Jo-Ellen Pozner is an Assistant Professor at Santa Clara University’s Leavey School of Business, USA. Her research engages various intersections of market formation and craft movements ranging from organic agriculture to craft beer and bean-to-bar chocolate. Jo-Ellen’s current work explores how the craft space creates opportunities for new forms of organizing and reshapes ideas around diversity and inclusion. She is also interested in social evaluation, corporate governance, and organizational wrongdoing.
Davide Ravasi is Professor at and Director of the School of Management, University College London, UK. His research primarily examines how culture, identity, history and memory affect strategic and organizational changes, or are affected by them. David is am also interested more generally in cultural processes shaping entrepreneurship, design, and innovation. His most recent studies examined socio-cultural dynamics around heritage craft firms.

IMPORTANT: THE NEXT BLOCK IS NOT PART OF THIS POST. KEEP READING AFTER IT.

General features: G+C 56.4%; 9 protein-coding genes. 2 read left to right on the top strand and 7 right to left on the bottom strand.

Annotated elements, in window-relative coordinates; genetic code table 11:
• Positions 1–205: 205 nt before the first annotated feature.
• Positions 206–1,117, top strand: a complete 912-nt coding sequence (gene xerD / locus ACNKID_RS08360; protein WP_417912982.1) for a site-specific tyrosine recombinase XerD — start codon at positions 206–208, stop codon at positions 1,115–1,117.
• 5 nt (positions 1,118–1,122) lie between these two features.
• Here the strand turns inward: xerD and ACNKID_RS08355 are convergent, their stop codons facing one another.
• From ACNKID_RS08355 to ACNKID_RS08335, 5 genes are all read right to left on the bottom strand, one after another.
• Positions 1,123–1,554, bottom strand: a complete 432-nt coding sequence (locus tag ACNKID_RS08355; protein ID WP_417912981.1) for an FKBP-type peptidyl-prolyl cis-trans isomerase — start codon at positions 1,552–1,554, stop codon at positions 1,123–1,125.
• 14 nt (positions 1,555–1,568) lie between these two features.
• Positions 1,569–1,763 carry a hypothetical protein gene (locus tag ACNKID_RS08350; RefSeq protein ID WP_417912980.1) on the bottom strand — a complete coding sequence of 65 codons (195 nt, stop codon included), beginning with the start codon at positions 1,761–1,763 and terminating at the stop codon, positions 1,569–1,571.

Judith Nyfeler is a post-doctoral researcher at the University of St. Gallen, Switzerland. In her research she primarily focus on sociological questions of how technology, communication, and organization affect the occurrence of the novel, or the putatively novel. Judith’s current project focuses on the resurgence of craft(s) and the relation between industrial and handcraft manufacture methods. More generally, she is interested in creativity and innovation, physical and digital marketplaces, organizational institutionalism, and qualitative and ethnographic research methods.